- Two Indian companies, BDR Pharma and Lee Pharma, are no longer pursuing compulsory licenses for the manufacture of generic versions of drugs from Bristol-Myers Squibb and AstraZeneca, reports Reuters. BDR wanted to copycat BMS' cancer drug, dasatanib while Lee Pharma aimed to create a generic of AstraZeneca's diabetes drug saxagliptin.
- Governments can issue compulsory licenses permitting generics companies to override patents in order to improve drug access or respond to a public health crisis. India has issued one before, in 2012.
- However, international pharma companies have pushed to limit the use and applicability of such licenses, arguing they undermine intellectual property and innovation. The two companies said their efforts to win licensing had been stymied by the pressure, along with Prime Minister Narendra Modi's renewed emphasis on protecting IP.
Both BDR and Lee Pharma are medium-sized companies, part of the India's $15 billion generics industry which supplies 40% of the the generics in the US market. Domestically, generics are even more important and are relied on by many of India's 1.2 billion people.
Compulsory licensing has become a hot-button issue recently, after it appeared the Indian government promised an industry group in the U.S. it would refrain from using the authority in commercial settings. However, the Indian government later publicly disavowed the reports.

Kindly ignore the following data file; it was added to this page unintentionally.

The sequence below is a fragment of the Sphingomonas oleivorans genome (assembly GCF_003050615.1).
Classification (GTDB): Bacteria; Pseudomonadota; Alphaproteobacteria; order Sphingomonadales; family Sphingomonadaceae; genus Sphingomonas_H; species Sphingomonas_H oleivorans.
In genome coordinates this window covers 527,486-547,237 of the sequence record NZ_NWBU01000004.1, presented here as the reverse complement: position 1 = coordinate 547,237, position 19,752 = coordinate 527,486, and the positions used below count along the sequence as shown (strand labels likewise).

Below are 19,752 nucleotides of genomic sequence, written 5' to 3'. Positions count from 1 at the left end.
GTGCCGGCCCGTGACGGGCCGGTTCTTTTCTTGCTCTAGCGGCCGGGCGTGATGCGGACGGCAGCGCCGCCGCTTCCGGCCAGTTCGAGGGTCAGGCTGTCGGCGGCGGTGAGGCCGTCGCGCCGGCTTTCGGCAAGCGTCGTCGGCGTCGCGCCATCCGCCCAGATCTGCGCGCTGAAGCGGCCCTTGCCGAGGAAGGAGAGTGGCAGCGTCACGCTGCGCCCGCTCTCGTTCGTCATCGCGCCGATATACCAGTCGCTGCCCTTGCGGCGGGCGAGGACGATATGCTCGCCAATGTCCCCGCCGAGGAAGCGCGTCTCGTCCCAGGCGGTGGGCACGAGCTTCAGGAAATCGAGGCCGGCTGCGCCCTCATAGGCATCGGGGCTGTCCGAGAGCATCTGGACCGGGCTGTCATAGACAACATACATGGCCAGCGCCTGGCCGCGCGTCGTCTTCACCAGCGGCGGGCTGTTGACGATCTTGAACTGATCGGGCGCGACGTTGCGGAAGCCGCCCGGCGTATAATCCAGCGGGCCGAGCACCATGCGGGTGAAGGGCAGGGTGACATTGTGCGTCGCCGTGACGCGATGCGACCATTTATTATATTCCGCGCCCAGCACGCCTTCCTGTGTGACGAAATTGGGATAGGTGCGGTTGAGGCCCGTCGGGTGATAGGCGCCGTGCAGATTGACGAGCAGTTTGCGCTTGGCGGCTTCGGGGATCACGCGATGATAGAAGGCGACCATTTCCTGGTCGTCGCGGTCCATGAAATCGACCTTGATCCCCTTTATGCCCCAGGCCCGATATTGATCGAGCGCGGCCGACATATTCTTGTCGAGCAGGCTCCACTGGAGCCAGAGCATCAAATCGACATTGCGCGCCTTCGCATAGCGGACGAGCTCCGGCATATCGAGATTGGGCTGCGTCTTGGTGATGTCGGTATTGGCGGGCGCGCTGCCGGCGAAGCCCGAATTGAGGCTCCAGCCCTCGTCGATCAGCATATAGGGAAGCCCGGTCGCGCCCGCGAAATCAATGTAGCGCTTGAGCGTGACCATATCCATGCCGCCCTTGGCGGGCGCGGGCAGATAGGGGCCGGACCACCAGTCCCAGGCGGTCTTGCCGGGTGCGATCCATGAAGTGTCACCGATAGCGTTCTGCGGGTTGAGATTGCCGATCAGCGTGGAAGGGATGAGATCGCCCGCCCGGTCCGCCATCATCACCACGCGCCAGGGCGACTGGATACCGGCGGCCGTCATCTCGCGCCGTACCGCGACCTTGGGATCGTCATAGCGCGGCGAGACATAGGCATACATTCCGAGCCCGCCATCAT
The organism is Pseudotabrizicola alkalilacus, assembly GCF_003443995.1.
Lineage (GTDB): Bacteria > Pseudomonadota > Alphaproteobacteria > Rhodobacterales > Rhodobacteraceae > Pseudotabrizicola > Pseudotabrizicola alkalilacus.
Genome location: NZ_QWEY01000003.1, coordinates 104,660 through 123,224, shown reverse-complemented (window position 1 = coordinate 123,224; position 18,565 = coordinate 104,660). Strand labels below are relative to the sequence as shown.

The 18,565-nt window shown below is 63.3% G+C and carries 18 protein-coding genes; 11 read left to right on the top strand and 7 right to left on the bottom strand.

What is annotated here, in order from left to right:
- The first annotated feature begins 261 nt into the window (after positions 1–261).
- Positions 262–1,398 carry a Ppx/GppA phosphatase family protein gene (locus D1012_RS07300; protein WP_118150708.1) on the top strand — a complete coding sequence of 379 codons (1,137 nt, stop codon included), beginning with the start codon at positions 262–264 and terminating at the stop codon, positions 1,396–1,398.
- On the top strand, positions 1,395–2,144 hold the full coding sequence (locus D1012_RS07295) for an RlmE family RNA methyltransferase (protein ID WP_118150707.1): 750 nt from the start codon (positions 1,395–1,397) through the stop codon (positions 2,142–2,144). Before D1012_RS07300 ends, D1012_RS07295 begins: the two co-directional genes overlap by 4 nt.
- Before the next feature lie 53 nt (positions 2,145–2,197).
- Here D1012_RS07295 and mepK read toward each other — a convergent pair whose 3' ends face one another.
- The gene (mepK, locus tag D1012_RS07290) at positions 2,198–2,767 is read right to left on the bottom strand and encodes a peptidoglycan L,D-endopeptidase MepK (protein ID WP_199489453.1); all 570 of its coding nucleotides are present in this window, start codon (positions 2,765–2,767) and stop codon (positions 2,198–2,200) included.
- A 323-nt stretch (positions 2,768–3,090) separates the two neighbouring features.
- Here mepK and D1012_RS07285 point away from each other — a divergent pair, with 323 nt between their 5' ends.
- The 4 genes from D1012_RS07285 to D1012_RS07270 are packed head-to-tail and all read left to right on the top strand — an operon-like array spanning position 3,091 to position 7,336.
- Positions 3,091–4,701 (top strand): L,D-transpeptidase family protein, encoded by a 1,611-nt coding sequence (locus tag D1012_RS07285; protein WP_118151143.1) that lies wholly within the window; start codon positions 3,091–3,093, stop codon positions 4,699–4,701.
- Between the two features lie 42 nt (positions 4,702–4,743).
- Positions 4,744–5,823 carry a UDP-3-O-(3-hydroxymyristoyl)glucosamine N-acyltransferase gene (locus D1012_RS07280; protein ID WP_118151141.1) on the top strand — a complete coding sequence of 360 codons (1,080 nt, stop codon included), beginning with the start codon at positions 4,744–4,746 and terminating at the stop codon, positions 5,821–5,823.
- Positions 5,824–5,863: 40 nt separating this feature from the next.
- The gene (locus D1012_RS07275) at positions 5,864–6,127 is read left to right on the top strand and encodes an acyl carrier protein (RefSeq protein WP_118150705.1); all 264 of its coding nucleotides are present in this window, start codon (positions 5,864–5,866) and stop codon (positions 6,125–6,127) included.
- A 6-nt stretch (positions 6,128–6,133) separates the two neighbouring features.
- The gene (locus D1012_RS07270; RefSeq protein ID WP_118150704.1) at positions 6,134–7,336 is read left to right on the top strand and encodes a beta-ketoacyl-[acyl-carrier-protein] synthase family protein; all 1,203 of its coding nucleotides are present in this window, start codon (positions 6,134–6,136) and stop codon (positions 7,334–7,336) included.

Because of the strength of India's generics industry, many human rights groups rely on Indian drugs for their supplies and are concerned increased pressure from Big Pharma could mean higher prices.
BDR had hoped to sell dasatanib, which costs roughly $2,491 per month, for $122 per month, according to Reuters. Its application was rejected in 2013. Meanwhile, Lee Pharma's application to market a cheaper version of saxagliptin was rejected for the second time earlier this year.
India has stricter patent and pricing rules than other emerging markets but also represents an area of potential growth for the pharmaceutical industry. This creates a tough balancing act for the Indian government which wants to simultaneously protect its existing generics industry, woo foreign firms, and keep public health costs low.